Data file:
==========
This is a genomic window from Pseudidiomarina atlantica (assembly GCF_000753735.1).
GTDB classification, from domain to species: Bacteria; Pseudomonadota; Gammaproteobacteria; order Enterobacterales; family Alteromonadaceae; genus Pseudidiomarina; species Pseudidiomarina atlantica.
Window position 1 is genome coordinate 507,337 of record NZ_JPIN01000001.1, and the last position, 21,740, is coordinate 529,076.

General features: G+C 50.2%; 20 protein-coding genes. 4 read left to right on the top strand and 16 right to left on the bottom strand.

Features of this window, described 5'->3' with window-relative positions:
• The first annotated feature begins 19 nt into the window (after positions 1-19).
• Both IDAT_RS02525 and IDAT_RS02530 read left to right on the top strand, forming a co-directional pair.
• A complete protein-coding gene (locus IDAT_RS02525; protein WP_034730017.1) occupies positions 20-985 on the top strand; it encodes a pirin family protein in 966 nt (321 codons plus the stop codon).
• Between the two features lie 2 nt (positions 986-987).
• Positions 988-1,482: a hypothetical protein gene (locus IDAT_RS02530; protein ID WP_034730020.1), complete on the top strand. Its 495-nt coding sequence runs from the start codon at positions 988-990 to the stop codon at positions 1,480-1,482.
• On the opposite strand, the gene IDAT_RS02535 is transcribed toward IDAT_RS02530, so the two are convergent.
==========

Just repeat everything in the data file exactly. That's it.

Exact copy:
This is a genomic window from Pseudidiomarina atlantica (assembly GCF_000753735.1).
GTDB classification, from domain to species: Bacteria; Pseudomonadota; Gammaproteobacteria; order Enterobacterales; family Alteromonadaceae; genus Pseudidiomarina; species Pseudidiomarina atlantica.
Window position 1 is genome coordinate 507,337 of record NZ_JPIN01000001.1, and the last position, 21,740, is coordinate 529,076.

General features: G+C 50.2%; 20 protein-coding genes. 4 read left to right on the top strand and 16 right to left on the bottom strand.

Features of this window, described 5'->3' with window-relative positions:
• The first annotated feature begins 19 nt into the window (after positions 1-19).
• Both IDAT_RS02525 and IDAT_RS02530 read left to right on the top strand, forming a co-directional pair.
• A complete protein-coding gene (locus IDAT_RS02525; protein WP_034730017.1) occupies positions 20-985 on the top strand; it encodes a pirin family protein in 966 nt (321 codons plus the stop codon).
• Between the two features lie 2 nt (positions 986-987).
• Positions 988-1,482: a hypothetical protein gene (locus IDAT_RS02530; protein ID WP_034730020.1), complete on the top strand. Its 495-nt coding sequence runs from the start codon at positions 988-990 to the stop codon at positions 1,480-1,482.
• On the opposite strand, the gene IDAT_RS02535 is transcribed toward IDAT_RS02530, so the two are convergent.